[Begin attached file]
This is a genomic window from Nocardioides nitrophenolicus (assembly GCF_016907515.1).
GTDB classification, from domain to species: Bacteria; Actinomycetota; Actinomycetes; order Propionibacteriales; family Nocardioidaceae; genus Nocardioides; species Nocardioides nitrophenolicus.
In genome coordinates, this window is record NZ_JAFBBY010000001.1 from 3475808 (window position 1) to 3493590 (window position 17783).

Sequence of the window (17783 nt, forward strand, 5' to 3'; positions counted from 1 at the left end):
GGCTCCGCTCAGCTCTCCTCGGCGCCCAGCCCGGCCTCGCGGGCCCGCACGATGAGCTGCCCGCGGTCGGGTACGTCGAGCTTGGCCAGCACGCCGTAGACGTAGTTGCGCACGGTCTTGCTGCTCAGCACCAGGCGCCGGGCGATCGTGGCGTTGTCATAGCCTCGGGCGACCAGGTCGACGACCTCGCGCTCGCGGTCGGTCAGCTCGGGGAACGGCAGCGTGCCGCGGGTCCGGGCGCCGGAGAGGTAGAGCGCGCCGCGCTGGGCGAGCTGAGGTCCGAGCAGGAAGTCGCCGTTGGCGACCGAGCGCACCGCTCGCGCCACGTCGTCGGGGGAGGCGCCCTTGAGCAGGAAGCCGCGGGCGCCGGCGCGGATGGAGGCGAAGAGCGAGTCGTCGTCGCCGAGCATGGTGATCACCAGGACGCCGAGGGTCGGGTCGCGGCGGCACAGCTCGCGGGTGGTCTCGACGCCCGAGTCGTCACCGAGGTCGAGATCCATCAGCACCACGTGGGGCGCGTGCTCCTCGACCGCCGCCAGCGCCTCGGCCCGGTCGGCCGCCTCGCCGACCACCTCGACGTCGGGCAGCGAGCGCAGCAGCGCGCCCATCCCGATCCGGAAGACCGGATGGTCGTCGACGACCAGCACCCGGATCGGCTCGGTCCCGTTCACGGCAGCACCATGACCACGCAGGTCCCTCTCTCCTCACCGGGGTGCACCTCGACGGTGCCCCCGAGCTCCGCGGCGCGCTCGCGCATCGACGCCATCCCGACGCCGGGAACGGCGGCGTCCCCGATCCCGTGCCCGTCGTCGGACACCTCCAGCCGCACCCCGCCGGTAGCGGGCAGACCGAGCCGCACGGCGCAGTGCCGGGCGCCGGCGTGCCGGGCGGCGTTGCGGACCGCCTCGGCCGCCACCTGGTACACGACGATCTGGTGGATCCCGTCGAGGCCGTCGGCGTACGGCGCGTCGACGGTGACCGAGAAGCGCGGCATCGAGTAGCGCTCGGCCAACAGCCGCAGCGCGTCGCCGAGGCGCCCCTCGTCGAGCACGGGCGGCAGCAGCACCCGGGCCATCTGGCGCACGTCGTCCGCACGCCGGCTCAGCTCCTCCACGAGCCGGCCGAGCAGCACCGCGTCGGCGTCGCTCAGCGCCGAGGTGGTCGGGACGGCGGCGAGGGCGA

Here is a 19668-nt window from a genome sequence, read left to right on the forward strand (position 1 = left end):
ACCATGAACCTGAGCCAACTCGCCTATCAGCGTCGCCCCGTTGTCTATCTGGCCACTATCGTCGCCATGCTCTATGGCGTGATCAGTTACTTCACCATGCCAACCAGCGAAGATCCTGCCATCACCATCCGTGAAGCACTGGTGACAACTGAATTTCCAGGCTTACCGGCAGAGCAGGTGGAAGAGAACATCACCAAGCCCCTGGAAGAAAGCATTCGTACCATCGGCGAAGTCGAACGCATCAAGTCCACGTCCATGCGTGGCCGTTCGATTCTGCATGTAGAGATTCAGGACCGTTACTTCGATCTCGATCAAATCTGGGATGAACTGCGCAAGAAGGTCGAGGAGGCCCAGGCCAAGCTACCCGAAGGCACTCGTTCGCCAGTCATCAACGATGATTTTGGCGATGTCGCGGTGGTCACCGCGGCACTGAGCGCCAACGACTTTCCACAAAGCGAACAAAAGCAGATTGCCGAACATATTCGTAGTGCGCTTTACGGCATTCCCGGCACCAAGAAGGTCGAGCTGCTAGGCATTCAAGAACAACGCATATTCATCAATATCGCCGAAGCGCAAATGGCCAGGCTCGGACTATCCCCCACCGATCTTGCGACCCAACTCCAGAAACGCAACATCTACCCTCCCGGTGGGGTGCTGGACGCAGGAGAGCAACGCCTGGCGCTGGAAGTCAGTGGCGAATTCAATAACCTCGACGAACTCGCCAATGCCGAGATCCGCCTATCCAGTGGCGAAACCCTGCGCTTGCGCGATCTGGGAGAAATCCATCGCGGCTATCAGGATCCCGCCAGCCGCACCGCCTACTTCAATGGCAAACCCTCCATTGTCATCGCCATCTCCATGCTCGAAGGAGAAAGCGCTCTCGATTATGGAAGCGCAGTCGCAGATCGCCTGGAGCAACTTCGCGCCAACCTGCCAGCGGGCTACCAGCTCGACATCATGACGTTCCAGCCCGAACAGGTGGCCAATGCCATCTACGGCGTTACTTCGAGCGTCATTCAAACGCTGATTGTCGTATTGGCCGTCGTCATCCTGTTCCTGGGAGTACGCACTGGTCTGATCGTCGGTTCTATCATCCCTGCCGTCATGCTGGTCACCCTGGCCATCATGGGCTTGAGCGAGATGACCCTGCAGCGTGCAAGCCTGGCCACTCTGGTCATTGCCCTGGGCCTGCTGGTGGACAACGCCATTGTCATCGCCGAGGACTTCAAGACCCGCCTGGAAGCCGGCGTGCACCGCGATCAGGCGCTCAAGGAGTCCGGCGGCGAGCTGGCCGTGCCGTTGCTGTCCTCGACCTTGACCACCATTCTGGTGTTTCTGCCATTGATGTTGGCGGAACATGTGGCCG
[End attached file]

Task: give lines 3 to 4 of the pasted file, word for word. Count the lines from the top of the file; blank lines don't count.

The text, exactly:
In genome coordinates, this window is record NZ_JAFBBY010000001.1 from 3475808 (window position 1) to 3493590 (window position 17783).

Sequence of the window (17783 nt, forward strand, 5' to 3'; positions counted from 1 at the left end):